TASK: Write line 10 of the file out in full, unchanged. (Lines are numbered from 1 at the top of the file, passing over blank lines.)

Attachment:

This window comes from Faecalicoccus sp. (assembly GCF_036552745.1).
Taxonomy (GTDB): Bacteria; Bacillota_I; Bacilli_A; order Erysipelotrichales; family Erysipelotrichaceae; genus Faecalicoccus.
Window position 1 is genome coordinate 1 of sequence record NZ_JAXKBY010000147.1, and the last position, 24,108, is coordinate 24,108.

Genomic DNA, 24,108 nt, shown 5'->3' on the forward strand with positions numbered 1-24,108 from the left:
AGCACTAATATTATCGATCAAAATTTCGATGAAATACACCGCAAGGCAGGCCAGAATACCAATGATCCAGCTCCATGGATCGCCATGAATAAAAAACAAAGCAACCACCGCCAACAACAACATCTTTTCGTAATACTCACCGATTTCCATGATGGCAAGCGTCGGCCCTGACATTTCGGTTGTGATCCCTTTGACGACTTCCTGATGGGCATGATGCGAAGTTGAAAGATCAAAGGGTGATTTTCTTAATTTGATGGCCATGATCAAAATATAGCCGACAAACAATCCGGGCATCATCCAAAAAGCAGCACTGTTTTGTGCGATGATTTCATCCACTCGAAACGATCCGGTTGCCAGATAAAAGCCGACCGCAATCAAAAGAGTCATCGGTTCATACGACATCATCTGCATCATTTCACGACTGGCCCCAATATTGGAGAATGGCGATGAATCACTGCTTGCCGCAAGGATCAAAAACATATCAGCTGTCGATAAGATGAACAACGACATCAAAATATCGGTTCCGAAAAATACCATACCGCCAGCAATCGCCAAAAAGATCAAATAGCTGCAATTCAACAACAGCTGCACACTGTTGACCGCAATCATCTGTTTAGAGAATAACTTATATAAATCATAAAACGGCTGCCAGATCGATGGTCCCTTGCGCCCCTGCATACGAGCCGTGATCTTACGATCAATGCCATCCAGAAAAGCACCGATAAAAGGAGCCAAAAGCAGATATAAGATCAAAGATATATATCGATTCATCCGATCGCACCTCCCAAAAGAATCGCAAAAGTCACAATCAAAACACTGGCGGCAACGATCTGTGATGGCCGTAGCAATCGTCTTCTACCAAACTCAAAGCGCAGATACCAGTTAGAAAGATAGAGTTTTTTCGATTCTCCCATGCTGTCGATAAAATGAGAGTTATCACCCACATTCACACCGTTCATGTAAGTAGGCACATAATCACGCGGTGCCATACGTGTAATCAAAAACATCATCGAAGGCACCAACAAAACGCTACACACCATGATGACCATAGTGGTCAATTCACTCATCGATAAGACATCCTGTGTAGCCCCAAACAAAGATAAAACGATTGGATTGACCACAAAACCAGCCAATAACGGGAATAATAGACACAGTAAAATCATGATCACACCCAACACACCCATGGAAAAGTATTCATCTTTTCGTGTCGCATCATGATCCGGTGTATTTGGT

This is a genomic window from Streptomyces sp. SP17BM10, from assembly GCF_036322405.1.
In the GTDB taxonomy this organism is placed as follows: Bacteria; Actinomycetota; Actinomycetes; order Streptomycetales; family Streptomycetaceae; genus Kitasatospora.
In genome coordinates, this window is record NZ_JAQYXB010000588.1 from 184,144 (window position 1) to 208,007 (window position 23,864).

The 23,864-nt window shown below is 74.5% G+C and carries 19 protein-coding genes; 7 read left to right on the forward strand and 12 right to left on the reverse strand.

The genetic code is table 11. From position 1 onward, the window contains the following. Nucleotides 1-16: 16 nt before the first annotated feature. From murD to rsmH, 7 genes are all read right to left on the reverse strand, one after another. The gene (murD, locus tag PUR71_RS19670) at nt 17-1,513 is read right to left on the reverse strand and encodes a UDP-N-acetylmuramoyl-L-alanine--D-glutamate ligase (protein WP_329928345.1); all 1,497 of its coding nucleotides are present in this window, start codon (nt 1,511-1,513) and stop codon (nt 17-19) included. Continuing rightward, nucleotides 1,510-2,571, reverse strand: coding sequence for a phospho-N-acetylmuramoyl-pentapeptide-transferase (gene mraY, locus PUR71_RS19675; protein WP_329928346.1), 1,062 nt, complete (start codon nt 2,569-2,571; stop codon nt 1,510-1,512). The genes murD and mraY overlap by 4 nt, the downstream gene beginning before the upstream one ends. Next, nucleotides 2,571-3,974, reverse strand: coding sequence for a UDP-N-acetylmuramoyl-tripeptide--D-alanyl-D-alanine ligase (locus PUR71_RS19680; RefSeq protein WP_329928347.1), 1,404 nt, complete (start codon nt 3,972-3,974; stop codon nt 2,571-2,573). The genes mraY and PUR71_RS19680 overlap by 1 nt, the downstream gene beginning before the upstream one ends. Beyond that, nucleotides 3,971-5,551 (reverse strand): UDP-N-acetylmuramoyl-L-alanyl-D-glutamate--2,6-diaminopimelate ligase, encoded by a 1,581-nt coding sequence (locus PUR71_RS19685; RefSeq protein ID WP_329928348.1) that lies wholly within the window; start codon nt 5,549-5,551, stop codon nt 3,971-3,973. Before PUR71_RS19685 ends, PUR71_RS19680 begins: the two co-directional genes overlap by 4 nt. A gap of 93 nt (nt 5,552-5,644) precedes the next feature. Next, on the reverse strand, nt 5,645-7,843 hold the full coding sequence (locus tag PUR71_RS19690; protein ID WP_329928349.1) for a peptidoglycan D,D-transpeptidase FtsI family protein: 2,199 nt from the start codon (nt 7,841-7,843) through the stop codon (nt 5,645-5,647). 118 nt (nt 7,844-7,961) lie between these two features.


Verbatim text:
The genetic code is table 11. From position 1 onward, the window contains the following. Nucleotides 1-16: 16 nt before the first annotated feature. From murD to rsmH, 7 genes are all read right to left on the reverse strand, one after another. The gene (murD, locus tag PUR71_RS19670) at nt 17-1,513 is read right to left on the reverse strand and encodes a UDP-N-acetylmuramoyl-L-alanine--D-glutamate ligase (protein WP_329928345.1); all 1,497 of its coding nucleotides are present in this window, start codon (nt 1,511-1,513) and stop codon (nt 17-19) included. Continuing rightward, nucleotides 1,510-2,571, reverse strand: coding sequence for a phospho-N-acetylmuramoyl-pentapeptide-transferase (gene mraY, locus PUR71_RS19675; protein WP_329928346.1), 1,062 nt, complete (start codon nt 2,569-2,571; stop codon nt 1,510-1,512). The genes murD and mraY overlap by 4 nt, the downstream gene beginning before the upstream one ends. Next, nucleotides 2,571-3,974, reverse strand: coding sequence for a UDP-N-acetylmuramoyl-tripeptide--D-alanyl-D-alanine ligase (locus PUR71_RS19680; RefSeq protein WP_329928347.1), 1,404 nt, complete (start codon nt 3,972-3,974; stop codon nt 2,571-2,573). The genes mraY and PUR71_RS19680 overlap by 1 nt, the downstream gene beginning before the upstream one ends. Beyond that, nucleotides 3,971-5,551 (reverse strand): UDP-N-acetylmuramoyl-L-alanyl-D-glutamate--2,6-diaminopimelate ligase, encoded by a 1,581-nt coding sequence (locus PUR71_RS19685; RefSeq protein ID WP_329928348.1) that lies wholly within the window; start codon nt 5,549-5,551, stop codon nt 3,971-3,973. Before PUR71_RS19685 ends, PUR71_RS19680 begins: the two co-directional genes overlap by 4 nt. A gap of 93 nt (nt 5,552-5,644) precedes the next feature. Next, on the reverse strand, nt 5,645-7,843 hold the full coding sequence (locus tag PUR71_RS19690; protein ID WP_329928349.1) for a peptidoglycan D,D-transpeptidase FtsI family protein: 2,199 nt from the start codon (nt 7,841-7,843) through the stop codon (nt 5,645-5,647). 118 nt (nt 7,844-7,961) lie between these two features.